In Corea By the Right Rev. Mark Napier Trollope,
D.D. 1915. After his death, his sister Constance Trollope
published a biography: Mark Napier Trollope, Bishop in Corea
1911-1930 (SPCK, 1936). Trollope always
insisted that Korea should be written as "Corea".
him in 1894: (but the photo is not available online)
The Rev H.J. Drake, 'The
Rev A.B. Turner', 'Br Laws', 'Br Firkins', 'Br Pearson' and
'The Rev F.H. Hillary'.
Anglican missionaries reported by Mary Linley Taylor (in "Chain of Amber") to be living with Bp. Trollope in Seoul 1929 were Henry John Drake SSM, who served in Korea 1898-1941, and Fr. Charles Hunt (1889-1950), who served in Korea 1915-50. Fr. Hunt was taken North with Bishop Cooper after being captured by the North Koreans at the start of the Korean War, and died on the terrible "Death March" on November 26, 1950, 3 weeks after Mother Mary Clare. More information about his last weeks is given by Larry Zellers ("In Enemy Hands: a Prisoner in North Korea"). He was in poor health and gout made walking almost impossible yet he walked as far as Chunggangjin, in the far North, very close to the Yalu River, then finally to Hanjang-ni, a few hours' march to the east, where he died.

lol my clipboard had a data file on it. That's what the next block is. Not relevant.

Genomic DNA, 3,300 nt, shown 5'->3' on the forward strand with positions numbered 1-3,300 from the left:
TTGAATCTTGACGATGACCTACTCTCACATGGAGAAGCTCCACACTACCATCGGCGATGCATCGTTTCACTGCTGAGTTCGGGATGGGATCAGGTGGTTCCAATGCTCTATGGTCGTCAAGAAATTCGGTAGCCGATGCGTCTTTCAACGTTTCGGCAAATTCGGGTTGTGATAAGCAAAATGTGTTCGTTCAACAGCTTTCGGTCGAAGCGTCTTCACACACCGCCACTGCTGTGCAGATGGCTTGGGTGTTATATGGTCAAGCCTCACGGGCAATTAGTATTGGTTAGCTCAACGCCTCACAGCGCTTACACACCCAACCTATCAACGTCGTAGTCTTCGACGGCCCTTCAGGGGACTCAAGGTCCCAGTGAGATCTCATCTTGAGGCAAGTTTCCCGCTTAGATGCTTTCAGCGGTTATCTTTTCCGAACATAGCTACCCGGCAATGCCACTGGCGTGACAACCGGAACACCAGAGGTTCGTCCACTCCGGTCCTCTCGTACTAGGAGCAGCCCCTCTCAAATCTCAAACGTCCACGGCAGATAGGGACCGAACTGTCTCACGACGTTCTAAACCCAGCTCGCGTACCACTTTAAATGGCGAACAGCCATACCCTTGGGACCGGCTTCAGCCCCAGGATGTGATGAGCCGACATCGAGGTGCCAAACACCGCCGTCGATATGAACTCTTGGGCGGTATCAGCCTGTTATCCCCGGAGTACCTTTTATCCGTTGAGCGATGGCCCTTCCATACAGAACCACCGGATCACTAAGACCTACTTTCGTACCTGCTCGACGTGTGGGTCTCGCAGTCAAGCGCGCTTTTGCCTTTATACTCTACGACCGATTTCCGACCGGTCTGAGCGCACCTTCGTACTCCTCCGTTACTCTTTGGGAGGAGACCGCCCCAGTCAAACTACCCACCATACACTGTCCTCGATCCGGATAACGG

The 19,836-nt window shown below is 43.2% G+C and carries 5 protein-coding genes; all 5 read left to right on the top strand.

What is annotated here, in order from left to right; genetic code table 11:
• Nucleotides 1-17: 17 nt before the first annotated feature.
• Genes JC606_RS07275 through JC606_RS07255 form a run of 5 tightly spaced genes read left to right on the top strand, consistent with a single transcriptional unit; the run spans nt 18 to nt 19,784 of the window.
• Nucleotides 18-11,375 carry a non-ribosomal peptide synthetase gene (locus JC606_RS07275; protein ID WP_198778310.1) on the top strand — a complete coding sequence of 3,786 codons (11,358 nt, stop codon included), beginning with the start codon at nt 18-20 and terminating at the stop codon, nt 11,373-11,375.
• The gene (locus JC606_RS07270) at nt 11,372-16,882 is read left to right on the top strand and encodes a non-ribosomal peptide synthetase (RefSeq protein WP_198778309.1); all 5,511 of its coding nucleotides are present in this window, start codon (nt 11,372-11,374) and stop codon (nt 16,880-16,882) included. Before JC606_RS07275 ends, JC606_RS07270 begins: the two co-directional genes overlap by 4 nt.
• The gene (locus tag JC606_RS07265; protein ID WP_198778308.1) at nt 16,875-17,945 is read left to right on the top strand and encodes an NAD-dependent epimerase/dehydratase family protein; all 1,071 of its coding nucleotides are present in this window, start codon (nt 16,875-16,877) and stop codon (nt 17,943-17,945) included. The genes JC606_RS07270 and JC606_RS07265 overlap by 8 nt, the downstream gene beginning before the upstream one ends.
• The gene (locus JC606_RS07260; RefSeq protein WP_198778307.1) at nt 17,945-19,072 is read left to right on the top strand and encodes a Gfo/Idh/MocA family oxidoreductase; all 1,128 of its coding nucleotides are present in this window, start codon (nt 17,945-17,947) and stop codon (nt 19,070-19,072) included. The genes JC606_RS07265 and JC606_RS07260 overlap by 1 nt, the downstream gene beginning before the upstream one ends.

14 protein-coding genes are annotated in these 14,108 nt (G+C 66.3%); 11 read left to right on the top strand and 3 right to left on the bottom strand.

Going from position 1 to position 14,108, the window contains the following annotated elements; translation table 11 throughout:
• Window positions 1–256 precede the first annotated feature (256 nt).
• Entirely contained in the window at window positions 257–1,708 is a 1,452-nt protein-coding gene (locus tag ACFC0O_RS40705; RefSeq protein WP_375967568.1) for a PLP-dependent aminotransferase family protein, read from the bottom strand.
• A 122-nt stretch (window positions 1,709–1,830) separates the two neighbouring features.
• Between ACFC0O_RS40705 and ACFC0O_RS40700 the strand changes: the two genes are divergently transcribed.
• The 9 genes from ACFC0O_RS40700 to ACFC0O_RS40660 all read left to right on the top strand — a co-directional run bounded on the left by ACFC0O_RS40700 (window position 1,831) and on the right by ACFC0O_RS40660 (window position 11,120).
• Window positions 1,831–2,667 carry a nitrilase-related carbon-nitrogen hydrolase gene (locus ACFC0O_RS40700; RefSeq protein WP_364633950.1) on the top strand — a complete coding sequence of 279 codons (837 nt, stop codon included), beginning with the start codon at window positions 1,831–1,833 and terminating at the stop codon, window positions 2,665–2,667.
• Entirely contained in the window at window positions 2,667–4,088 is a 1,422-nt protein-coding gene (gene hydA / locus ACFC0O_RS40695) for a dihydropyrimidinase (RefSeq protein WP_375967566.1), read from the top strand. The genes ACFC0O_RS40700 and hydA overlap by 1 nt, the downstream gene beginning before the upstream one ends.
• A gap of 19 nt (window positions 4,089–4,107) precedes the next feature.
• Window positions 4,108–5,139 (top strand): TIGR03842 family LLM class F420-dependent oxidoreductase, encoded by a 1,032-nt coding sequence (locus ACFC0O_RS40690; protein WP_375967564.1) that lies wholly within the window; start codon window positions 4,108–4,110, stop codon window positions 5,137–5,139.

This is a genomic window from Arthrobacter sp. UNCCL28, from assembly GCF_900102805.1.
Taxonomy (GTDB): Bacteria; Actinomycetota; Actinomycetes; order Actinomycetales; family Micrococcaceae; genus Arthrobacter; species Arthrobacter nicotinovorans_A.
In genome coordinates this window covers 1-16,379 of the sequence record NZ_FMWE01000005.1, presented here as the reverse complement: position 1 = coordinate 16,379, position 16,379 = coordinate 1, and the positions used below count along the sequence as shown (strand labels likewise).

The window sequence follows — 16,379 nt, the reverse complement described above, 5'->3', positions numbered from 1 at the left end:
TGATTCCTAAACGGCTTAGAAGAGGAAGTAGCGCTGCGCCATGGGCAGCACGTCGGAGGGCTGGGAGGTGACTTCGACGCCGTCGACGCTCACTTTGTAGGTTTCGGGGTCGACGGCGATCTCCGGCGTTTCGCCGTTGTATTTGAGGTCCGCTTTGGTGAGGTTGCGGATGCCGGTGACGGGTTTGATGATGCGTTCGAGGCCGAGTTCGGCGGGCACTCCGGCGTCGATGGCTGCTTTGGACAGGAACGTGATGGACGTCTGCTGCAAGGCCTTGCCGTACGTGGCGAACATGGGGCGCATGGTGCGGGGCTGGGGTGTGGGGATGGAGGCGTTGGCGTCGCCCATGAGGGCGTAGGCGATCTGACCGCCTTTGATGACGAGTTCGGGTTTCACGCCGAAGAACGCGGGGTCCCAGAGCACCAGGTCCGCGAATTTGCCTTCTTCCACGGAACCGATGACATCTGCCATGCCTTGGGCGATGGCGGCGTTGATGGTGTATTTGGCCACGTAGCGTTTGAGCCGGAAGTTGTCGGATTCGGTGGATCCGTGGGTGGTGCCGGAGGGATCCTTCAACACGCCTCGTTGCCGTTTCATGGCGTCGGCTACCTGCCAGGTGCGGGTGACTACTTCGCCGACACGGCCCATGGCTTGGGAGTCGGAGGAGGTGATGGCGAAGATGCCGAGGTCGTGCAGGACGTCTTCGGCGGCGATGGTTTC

Bishop Cooper with Mother Mary Clare (left) and Korean sisters of the Holy Cross
Father Charles Hunt (홍갈로) : Photo in Seoul Anglican Cathedral
Cooper was the fourth Bishop
in Korea from 1931 until 1954. Born in 1882 and educated at
Bradfield College and Christ's College, Cambridge, he was
ordained in 1907. After a curacy at St Oswald's, West
Hartlepool he spent the rest of his active ministry
in Korea. Bishop during a turbulent period in the country’s
history, the most dramatic event of his episcopate was the
forced "death march" to the very top of the country during the
Korean war. Retiring in 1954, he died a decade later on 17
Charles Sydney Daly (1901–1985) Educated at
Gresham's School, Holt, and Cambridge University, Daly was
ordained as a Church of England deacon and priest in 1923. In 1935, he became
the youngest bishop in the Anglican communion when he was
appointed as bishop of the new diocese of Gambia and Guinea. He was later translated to
become the Anglican bishop of the dioceses of Accra
(1951–1955), Korea (1956–1965), and Taejon (1965–1968). Daly's
appointment to Korea followed the Korean War of 1950 to 1953,
leaving him with major challenges for his mission. He was
enthroned at the Cathedral Church of St Mary and St Nicholas,
Seoul, on 17 January 1956.
In 1965, the Diocese of Korea was divided into two when Paul
Ch’on-Hwan Li (Paul Lee, the first Korean bishop of the
Anglican Church in Korea) was consecrated as Bishop of Seoul
and Daly was sent to become Bishop of Taejon, a part of which
became the Diocese of Busan in 1974.
Cecil Richard Rutt (1925 – 2011) was educated at Pembroke College, Cambridge and Kelham Theological College. Rutt was ordained an Anglican priest in 1952. After a curacy at St George’s Cambridge he went to South Korea as a missionary in 1954. In 1965 he was appointed Archdeacon of West Seoul. In June 1966 he was appointed an assistant bishop of the Diocese of Daejeon by the Archbishop of Canterbury. In February 1968 he became Bishop of Daejeon. In 1973 Rutt offered his resignation as Bishop of Daejeon, and returned to England.